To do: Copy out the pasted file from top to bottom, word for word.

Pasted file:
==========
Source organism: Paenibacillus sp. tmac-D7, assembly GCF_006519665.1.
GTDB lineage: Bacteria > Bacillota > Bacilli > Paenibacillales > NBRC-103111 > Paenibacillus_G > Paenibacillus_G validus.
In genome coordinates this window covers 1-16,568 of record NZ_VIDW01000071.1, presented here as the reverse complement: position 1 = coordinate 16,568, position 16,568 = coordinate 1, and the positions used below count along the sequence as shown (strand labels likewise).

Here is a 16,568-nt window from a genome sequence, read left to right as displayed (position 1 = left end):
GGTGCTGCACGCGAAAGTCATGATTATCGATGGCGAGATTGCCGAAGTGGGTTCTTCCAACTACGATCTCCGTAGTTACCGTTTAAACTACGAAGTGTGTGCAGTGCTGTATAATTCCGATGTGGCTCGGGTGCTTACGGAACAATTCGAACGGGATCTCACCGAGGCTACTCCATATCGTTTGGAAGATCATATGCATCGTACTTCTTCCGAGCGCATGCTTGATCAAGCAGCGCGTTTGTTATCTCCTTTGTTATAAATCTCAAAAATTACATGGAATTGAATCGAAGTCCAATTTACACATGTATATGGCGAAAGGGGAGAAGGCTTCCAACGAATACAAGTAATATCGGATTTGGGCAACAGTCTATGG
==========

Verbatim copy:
Source organism: Paenibacillus sp. tmac-D7, assembly GCF_006519665.1.
GTDB lineage: Bacteria > Bacillota > Bacilli > Paenibacillales > NBRC-103111 > Paenibacillus_G > Paenibacillus_G validus.
In genome coordinates this window covers 1-16,568 of record NZ_VIDW01000071.1, presented here as the reverse complement: position 1 = coordinate 16,568, position 16,568 = coordinate 1, and the positions used below count along the sequence as shown (strand labels likewise).

Here is a 16,568-nt window from a genome sequence, read left to right as displayed (position 1 = left end):
GGTGCTGCACGCGAAAGTCATGATTATCGATGGCGAGATTGCCGAAGTGGGTTCTTCCAACTACGATCTCCGTAGTTACCGTTTAAACTACGAAGTGTGTGCAGTGCTGTATAATTCCGATGTGGCTCGGGTGCTTACGGAACAATTCGAACGGGATCTCACCGAGGCTACTCCATATCGTTTGGAAGATCATATGCATCGTACTTCTTCCGAGCGCATGCTTGATCAAGCAGCGCGTTTGTTATCTCCTTTGTTATAAATCTCAAAAATTACATGGAATTGAATCGAAGTCCAATTTACACATGTATATGGCGAAAGGGGAGAAGGCTTCCAACGAATACAAGTAATATCGGATTTGGGCAACAGTCTATGG